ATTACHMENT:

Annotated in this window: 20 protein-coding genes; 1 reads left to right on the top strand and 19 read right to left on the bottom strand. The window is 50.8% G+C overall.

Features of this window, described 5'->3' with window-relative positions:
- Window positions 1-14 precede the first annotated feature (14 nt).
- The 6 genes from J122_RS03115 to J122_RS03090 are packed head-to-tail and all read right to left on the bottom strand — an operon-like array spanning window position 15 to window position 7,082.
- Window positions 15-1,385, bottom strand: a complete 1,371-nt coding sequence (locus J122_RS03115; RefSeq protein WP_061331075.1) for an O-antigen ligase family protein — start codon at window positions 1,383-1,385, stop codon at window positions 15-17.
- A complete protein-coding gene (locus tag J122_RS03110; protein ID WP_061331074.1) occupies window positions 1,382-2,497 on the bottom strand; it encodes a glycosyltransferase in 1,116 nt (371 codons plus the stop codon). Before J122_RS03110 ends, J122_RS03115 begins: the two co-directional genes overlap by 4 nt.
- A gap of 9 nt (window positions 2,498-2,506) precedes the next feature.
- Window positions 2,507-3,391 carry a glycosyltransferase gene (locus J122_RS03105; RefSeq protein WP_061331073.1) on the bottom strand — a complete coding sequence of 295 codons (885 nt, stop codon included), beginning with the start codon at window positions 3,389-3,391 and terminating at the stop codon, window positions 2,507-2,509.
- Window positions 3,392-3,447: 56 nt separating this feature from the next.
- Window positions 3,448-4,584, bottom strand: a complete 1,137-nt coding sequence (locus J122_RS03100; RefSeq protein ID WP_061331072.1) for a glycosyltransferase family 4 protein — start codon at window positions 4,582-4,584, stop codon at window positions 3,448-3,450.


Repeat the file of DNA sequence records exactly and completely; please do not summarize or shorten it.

Annotated in this window: 20 protein-coding genes; 1 reads left to right on the top strand and 19 read right to left on the bottom strand. The window is 50.8% G+C overall.

Features of this window, described 5'->3' with window-relative positions:
- Window positions 1-14 precede the first annotated feature (14 nt).
- The 6 genes from J122_RS03115 to J122_RS03090 are packed head-to-tail and all read right to left on the bottom strand — an operon-like array spanning window position 15 to window position 7,082.
- Window positions 15-1,385, bottom strand: a complete 1,371-nt coding sequence (locus J122_RS03115; RefSeq protein WP_061331075.1) for an O-antigen ligase family protein — start codon at window positions 1,383-1,385, stop codon at window positions 15-17.
- A complete protein-coding gene (locus tag J122_RS03110; protein ID WP_061331074.1) occupies window positions 1,382-2,497 on the bottom strand; it encodes a glycosyltransferase in 1,116 nt (371 codons plus the stop codon). Before J122_RS03110 ends, J122_RS03115 begins: the two co-directional genes overlap by 4 nt.
- A gap of 9 nt (window positions 2,498-2,506) precedes the next feature.
- Window positions 2,507-3,391 carry a glycosyltransferase gene (locus J122_RS03105; RefSeq protein WP_061331073.1) on the bottom strand — a complete coding sequence of 295 codons (885 nt, stop codon included), beginning with the start codon at window positions 3,389-3,391 and terminating at the stop codon, window positions 2,507-2,509.
- Window positions 3,392-3,447: 56 nt separating this feature from the next.
- Window positions 3,448-4,584, bottom strand: a complete 1,137-nt coding sequence (locus J122_RS03100; RefSeq protein ID WP_061331072.1) for a glycosyltransferase family 4 protein — start codon at window positions 4,582-4,584, stop codon at window positions 3,448-3,450.